Imagine you’re desperate to buy a painting at an exhibition that ends today.

But you don’t have the £500 it costs until you get paid on Friday.

I might be happy to lend you the £500 if you like.

And you can pay me back on Friday. It’s just one day – I wouldn’t want anything in return.

But if you wanted to borrow that money for six months, I might want a little bit of interest on top.

To compensate me for not being able to use that money for myself. And for the risk I’m taking in lending you the money – I might not get it back!

It’s not a great example. After all, if you decide not to pay me back, what use is the proposed added interest?!

But it’s just a way to illustrate that in real life, money has a cost. And that cost varies with time.

Look at it another way.

Let’s say you have a lump sum of money to invest.

But you don’t want to put it into the stock market or anything high risk…

Just somewhere that it will earn enough interest to beat (or offset) inflation… and give you your capital back at the end.

So, a savings account or fixed-term bond, for example.

How much you’ll make depends on how long you sock your money away.

Getting paid for the risk you take

The rule of thumb is that the longer your money is tied up, the better rate of interest you’ll earn on it. That’s the cost you charge to whoever you’re lending your money to.

Committing it for two or three years will earn you more than you’ll get on an instant-access account.

Which makes sense.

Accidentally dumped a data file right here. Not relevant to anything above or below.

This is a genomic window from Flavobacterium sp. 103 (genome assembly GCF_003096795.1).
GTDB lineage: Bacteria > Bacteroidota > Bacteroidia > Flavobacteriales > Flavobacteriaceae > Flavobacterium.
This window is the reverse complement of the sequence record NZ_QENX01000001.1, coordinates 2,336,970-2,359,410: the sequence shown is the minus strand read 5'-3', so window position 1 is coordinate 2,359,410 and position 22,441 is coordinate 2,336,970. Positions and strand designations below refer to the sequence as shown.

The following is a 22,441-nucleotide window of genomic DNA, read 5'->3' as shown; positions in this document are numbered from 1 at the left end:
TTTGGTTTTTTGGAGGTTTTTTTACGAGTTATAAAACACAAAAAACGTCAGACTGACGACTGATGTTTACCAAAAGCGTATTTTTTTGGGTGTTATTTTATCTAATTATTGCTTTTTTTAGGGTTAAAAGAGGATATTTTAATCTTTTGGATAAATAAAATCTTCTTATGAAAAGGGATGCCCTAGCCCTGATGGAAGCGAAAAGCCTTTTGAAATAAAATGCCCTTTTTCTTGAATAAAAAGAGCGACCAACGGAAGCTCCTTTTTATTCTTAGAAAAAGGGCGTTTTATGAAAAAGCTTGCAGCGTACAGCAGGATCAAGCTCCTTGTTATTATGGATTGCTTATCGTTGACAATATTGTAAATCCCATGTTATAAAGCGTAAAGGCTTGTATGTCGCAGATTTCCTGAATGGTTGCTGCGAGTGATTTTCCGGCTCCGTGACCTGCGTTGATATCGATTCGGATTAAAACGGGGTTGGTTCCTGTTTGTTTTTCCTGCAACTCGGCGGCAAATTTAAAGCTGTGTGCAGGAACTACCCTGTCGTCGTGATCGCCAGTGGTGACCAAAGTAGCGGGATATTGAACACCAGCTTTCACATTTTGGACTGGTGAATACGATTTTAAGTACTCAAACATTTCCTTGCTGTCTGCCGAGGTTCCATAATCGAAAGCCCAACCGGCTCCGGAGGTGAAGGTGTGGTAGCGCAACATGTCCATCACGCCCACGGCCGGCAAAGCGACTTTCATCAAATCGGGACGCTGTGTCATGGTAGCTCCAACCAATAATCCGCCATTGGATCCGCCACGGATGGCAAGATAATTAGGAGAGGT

After all, the longer your money is locked up, the greater the risk that you won’t get it back… or that it won’t keep up with rising inflation.

So, the quid pro quo, the pay-off, is a juicier return on your savings.

And it’s the same in the huge market for government bonds.

Or at least, it is usually…

Helping build Britain

These bonds, which we call ‘gilts’ in the UK, are government debt instruments.

When investors buy gilts, they’re lending money to the government.

It’s money the government needs to finance things like infrastructure or building projects.

The loan is for a set period, for example 2 years, 5 years or 10 years.

And at the end of the term of the bond (maturity), investors get their investment back.

In addition, in return for lending the money, they get a fixed cash payment or coupon paid every six months until maturity.

And typically, the longer the term of the bond, the higher the yield the investor will receive.

That’s for the same reason I mentioned before: the higher risk of rising inflation, the higher the yield to compensate.

But that’s in normal times.

It’s not always the case.

Something unusual in the bond market

In fact, something different, something unusual, is happening right now in America and here in the UK, too.

It’s been in the financial news this week… and it caused carnage in the stock market.

And it’s an ominous sign that there could be far more trouble ahead.

In the US, government bonds are known as treasuries.

And on Wednesday the yield on short-term treasuries moved higher than that on longer-term ones.

In other words, the US government was paying more to investors lending it money for two years than those lending for 10 years.

And the same thing happened for UK gilts, too.

This makes no sense.